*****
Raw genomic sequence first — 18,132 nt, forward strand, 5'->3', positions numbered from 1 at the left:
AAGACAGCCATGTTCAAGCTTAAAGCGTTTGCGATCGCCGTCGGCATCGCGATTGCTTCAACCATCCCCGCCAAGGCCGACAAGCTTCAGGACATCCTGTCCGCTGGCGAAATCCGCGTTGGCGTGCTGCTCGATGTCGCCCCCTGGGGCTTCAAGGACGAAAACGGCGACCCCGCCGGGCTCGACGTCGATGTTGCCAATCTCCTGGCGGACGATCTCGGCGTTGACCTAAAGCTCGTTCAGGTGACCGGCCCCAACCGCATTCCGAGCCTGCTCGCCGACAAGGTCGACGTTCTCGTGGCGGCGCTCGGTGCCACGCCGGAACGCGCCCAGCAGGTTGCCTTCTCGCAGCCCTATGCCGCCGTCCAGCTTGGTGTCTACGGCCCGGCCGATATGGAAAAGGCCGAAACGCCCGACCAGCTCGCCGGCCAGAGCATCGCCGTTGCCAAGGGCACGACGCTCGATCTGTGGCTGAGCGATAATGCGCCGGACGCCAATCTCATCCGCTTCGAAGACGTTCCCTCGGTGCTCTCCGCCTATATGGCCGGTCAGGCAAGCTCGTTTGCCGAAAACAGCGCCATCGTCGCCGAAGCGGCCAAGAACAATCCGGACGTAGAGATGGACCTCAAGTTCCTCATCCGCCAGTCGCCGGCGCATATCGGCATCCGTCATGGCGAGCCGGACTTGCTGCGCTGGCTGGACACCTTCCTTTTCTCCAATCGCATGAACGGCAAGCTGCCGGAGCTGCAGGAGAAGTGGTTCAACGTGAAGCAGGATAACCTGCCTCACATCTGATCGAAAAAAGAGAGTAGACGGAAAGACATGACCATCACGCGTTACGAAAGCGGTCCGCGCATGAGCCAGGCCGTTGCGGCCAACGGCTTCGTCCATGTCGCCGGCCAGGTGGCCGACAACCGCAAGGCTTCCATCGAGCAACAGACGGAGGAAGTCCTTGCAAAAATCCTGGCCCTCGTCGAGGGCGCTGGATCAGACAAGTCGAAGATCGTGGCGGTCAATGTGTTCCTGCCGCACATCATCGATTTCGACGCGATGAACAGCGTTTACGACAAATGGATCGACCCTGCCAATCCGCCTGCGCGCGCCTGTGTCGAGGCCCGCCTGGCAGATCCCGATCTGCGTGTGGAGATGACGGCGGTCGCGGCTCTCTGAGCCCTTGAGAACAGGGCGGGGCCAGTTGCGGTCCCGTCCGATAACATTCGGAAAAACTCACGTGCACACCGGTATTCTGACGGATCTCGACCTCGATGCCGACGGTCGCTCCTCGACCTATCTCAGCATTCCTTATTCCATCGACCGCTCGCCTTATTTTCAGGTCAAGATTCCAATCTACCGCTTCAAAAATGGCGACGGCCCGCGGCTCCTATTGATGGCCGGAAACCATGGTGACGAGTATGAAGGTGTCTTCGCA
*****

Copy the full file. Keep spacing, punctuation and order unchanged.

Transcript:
Raw genomic sequence first — 18,132 nt, forward strand, 5'->3', positions numbered from 1 at the left:
AAGACAGCCATGTTCAAGCTTAAAGCGTTTGCGATCGCCGTCGGCATCGCGATTGCTTCAACCATCCCCGCCAAGGCCGACAAGCTTCAGGACATCCTGTCCGCTGGCGAAATCCGCGTTGGCGTGCTGCTCGATGTCGCCCCCTGGGGCTTCAAGGACGAAAACGGCGACCCCGCCGGGCTCGACGTCGATGTTGCCAATCTCCTGGCGGACGATCTCGGCGTTGACCTAAAGCTCGTTCAGGTGACCGGCCCCAACCGCATTCCGAGCCTGCTCGCCGACAAGGTCGACGTTCTCGTGGCGGCGCTCGGTGCCACGCCGGAACGCGCCCAGCAGGTTGCCTTCTCGCAGCCCTATGCCGCCGTCCAGCTTGGTGTCTACGGCCCGGCCGATATGGAAAAGGCCGAAACGCCCGACCAGCTCGCCGGCCAGAGCATCGCCGTTGCCAAGGGCACGACGCTCGATCTGTGGCTGAGCGATAATGCGCCGGACGCCAATCTCATCCGCTTCGAAGACGTTCCCTCGGTGCTCTCCGCCTATATGGCCGGTCAGGCAAGCTCGTTTGCCGAAAACAGCGCCATCGTCGCCGAAGCGGCCAAGAACAATCCGGACGTAGAGATGGACCTCAAGTTCCTCATCCGCCAGTCGCCGGCGCATATCGGCATCCGTCATGGCGAGCCGGACTTGCTGCGCTGGCTGGACACCTTCCTTTTCTCCAATCGCATGAACGGCAAGCTGCCGGAGCTGCAGGAGAAGTGGTTCAACGTGAAGCAGGATAACCTGCCTCACATCTGATCGAAAAAAGAGAGTAGACGGAAAGACATGACCATCACGCGTTACGAAAGCGGTCCGCGCATGAGCCAGGCCGTTGCGGCCAACGGCTTCGTCCATGTCGCCGGCCAGGTGGCCGACAACCGCAAGGCTTCCATCGAGCAACAGACGGAGGAAGTCCTTGCAAAAATCCTGGCCCTCGTCGAGGGCGCTGGATCAGACAAGTCGAAGATCGTGGCGGTCAATGTGTTCCTGCCGCACATCATCGATTTCGACGCGATGAACAGCGTTTACGACAAATGGATCGACCCTGCCAATCCGCCTGCGCGCGCCTGTGTCGAGGCCCGCCTGGCAGATCCCGATCTGCGTGTGGAGATGACGGCGGTCGCGGCTCTCTGAGCCCTTGAGAACAGGGCGGGGCCAGTTGCGGTCCCGTCCGATAACATTCGGAAAAACTCACGTGCACACCGGTATTCTGACGGATCTCGACCTCGATGCCGACGGTCGCTCCTCGACCTATCTCAGCATTCCTTATTCCATCGACCGCTCGCCTTATTTTCAGGTCAAGATTCCAATCTACCGCTTCAAAAATGGCGACGGCCCGCGGCTCCTATTGATGGCCGGAAACCATGGTGACGAGTATGAAGGTGTCTTCGCA